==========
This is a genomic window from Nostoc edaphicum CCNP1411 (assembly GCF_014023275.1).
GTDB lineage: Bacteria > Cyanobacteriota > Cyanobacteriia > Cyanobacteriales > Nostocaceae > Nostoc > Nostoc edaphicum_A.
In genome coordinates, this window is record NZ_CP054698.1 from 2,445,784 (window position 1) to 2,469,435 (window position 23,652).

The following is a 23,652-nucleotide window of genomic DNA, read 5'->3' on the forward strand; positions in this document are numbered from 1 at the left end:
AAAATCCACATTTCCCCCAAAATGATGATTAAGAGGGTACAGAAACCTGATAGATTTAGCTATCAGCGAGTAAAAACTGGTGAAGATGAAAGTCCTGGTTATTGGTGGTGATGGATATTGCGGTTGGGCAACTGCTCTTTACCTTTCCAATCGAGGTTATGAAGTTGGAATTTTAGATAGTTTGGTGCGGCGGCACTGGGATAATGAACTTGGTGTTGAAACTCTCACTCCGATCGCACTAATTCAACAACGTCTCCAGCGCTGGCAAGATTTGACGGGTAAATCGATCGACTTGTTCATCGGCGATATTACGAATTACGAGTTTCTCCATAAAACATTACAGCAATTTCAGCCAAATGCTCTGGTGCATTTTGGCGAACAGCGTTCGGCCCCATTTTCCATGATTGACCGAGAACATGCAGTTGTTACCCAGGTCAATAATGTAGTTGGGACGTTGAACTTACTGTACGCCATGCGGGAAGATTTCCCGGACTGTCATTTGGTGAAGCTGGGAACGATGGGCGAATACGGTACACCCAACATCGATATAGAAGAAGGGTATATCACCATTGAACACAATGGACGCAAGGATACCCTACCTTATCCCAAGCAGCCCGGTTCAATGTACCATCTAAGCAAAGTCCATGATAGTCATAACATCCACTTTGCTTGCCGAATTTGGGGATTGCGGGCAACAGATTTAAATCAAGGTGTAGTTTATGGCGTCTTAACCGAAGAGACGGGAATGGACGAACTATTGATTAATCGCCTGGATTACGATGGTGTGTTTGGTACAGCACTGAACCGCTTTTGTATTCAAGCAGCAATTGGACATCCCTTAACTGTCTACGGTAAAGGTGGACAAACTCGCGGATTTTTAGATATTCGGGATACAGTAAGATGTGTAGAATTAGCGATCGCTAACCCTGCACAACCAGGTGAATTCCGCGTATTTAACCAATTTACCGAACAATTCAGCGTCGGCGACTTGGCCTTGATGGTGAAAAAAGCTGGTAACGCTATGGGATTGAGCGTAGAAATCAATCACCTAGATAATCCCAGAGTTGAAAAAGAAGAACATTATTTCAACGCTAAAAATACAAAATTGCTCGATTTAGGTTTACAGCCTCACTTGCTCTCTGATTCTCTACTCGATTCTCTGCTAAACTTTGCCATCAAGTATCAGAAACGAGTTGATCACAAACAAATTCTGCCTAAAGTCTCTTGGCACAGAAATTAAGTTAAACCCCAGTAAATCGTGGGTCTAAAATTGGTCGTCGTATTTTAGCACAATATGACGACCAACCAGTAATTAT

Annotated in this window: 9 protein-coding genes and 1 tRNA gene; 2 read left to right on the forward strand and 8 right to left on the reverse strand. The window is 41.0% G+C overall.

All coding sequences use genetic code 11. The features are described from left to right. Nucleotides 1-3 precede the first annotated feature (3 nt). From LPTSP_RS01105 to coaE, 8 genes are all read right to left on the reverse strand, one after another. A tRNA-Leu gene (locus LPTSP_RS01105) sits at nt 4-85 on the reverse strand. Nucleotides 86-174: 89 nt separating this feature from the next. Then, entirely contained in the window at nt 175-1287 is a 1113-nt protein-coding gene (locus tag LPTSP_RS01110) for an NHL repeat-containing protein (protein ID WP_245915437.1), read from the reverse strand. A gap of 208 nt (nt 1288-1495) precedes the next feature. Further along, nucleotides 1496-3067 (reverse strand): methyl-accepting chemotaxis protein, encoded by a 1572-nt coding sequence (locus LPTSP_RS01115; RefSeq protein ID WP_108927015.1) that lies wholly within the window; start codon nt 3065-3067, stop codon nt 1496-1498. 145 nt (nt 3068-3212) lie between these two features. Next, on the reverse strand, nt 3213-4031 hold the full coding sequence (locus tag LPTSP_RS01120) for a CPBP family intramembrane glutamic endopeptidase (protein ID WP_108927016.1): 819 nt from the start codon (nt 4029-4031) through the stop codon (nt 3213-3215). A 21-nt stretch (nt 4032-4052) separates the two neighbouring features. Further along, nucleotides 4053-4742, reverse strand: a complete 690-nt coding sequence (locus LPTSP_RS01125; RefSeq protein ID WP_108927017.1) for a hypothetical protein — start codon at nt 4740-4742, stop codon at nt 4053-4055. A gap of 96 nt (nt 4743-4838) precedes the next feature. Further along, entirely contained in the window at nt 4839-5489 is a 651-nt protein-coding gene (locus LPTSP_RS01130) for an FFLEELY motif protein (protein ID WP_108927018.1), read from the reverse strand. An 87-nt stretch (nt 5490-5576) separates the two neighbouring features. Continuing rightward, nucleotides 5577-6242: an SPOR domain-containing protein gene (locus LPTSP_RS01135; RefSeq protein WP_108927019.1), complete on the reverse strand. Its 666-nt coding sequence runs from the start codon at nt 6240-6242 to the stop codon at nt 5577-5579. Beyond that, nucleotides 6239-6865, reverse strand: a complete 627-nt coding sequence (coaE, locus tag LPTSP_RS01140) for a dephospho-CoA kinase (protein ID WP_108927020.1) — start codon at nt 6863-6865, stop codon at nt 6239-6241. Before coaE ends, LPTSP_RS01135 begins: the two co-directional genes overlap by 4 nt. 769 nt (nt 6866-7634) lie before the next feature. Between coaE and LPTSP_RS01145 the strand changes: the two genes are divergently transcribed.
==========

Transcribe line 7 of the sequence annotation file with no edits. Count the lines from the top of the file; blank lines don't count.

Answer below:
All coding sequences use genetic code 11. The features are described from left to right. Nucleotides 1-3 precede the first annotated feature (3 nt). From LPTSP_RS01105 to coaE, 8 genes are all read right to left on the reverse strand, one after another. A tRNA-Leu gene (locus LPTSP_RS01105) sits at nt 4-85 on the reverse strand. Nucleotides 86-174: 89 nt separating this feature from the next. Then, entirely contained in the window at nt 175-1287 is a 1113-nt protein-coding gene (locus tag LPTSP_RS01110) for an NHL repeat-containing protein (protein ID WP_245915437.1), read from the reverse strand. A gap of 208 nt (nt 1288-1495) precedes the next feature. Further along, nucleotides 1496-3067 (reverse strand): methyl-accepting chemotaxis protein, encoded by a 1572-nt coding sequence (locus LPTSP_RS01115; RefSeq protein ID WP_108927015.1) that lies wholly within the window; start codon nt 3065-3067, stop codon nt 1496-1498. 145 nt (nt 3068-3212) lie between these two features. Next, on the reverse strand, nt 3213-4031 hold the full coding sequence (locus tag LPTSP_RS01120) for a CPBP family intramembrane glutamic endopeptidase (protein ID WP_108927016.1): 819 nt from the start codon (nt 4029-4031) through the stop codon (nt 3213-3215). A 21-nt stretch (nt 4032-4052) separates the two neighbouring features. Further along, nucleotides 4053-4742, reverse strand: a complete 690-nt coding sequence (locus LPTSP_RS01125; RefSeq protein ID WP_108927017.1) for a hypothetical protein — start codon at nt 4740-4742, stop codon at nt 4053-4055. A gap of 96 nt (nt 4743-4838) precedes the next feature. Further along, entirely contained in the window at nt 4839-5489 is a 651-nt protein-coding gene (locus LPTSP_RS01130) for an FFLEELY motif protein (protein ID WP_108927018.1), read from the reverse strand. An 87-nt stretch (nt 5490-5576) separates the two neighbouring features. Continuing rightward, nucleotides 5577-6242: an SPOR domain-containing protein gene (locus LPTSP_RS01135; RefSeq protein WP_108927019.1), complete on the reverse strand. Its 666-nt coding sequence runs from the start codon at nt 6240-6242 to the stop codon at nt 5577-5579. Beyond that, nucleotides 6239-6865, reverse strand: a complete 627-nt coding sequence (coaE, locus tag LPTSP_RS01140) for a dephospho-CoA kinase (protein ID WP_108927020.1) — start codon at nt 6863-6865, stop codon at nt 6239-6241. Before coaE ends, LPTSP_RS01135 begins: the two co-directional genes overlap by 4 nt. 769 nt (nt 6866-7634) lie before the next feature. Between coaE and LPTSP_RS01145 the strand changes: the two genes are divergently transcribed.